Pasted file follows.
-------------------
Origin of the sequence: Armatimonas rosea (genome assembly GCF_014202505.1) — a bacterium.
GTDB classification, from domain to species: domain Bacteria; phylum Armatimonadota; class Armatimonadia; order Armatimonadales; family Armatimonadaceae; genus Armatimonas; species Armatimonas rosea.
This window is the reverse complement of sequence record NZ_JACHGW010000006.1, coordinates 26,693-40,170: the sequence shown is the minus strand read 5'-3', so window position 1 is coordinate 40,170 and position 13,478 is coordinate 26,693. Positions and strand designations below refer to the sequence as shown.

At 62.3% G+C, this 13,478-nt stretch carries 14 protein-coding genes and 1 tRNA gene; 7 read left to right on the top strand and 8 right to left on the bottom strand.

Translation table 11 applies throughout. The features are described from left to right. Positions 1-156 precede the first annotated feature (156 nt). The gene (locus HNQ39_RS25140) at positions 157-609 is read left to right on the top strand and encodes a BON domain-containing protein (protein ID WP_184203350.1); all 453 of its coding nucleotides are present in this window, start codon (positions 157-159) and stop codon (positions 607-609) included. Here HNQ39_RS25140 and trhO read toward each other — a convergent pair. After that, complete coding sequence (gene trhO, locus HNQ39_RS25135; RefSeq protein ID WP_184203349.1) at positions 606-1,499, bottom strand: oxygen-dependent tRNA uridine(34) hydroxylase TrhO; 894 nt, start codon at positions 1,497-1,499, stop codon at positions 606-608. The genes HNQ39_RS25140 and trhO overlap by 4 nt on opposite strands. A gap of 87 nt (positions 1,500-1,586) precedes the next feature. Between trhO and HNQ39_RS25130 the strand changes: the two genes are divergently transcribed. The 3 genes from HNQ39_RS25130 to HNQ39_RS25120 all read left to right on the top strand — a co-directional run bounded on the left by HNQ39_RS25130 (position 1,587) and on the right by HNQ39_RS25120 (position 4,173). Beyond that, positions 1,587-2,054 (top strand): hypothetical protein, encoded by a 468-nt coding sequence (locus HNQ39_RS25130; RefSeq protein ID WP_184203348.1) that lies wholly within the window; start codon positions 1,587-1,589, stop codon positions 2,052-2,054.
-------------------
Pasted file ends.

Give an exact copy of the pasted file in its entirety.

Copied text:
Origin of the sequence: Armatimonas rosea (genome assembly GCF_014202505.1) — a bacterium.
GTDB classification, from domain to species: domain Bacteria; phylum Armatimonadota; class Armatimonadia; order Armatimonadales; family Armatimonadaceae; genus Armatimonas; species Armatimonas rosea.
This window is the reverse complement of sequence record NZ_JACHGW010000006.1, coordinates 26,693-40,170: the sequence shown is the minus strand read 5'-3', so window position 1 is coordinate 40,170 and position 13,478 is coordinate 26,693. Positions and strand designations below refer to the sequence as shown.

At 62.3% G+C, this 13,478-nt stretch carries 14 protein-coding genes and 1 tRNA gene; 7 read left to right on the top strand and 8 right to left on the bottom strand.

Translation table 11 applies throughout. The features are described from left to right. Positions 1-156 precede the first annotated feature (156 nt). The gene (locus HNQ39_RS25140) at positions 157-609 is read left to right on the top strand and encodes a BON domain-containing protein (protein ID WP_184203350.1); all 453 of its coding nucleotides are present in this window, start codon (positions 157-159) and stop codon (positions 607-609) included. Here HNQ39_RS25140 and trhO read toward each other — a convergent pair. After that, complete coding sequence (gene trhO, locus HNQ39_RS25135; RefSeq protein ID WP_184203349.1) at positions 606-1,499, bottom strand: oxygen-dependent tRNA uridine(34) hydroxylase TrhO; 894 nt, start codon at positions 1,497-1,499, stop codon at positions 606-608. The genes HNQ39_RS25140 and trhO overlap by 4 nt on opposite strands. A gap of 87 nt (positions 1,500-1,586) precedes the next feature. Between trhO and HNQ39_RS25130 the strand changes: the two genes are divergently transcribed. The 3 genes from HNQ39_RS25130 to HNQ39_RS25120 all read left to right on the top strand — a co-directional run bounded on the left by HNQ39_RS25130 (position 1,587) and on the right by HNQ39_RS25120 (position 4,173). Beyond that, positions 1,587-2,054 (top strand): hypothetical protein, encoded by a 468-nt coding sequence (locus HNQ39_RS25130; RefSeq protein ID WP_184203348.1) that lies wholly within the window; start codon positions 1,587-1,589, stop codon positions 2,052-2,054.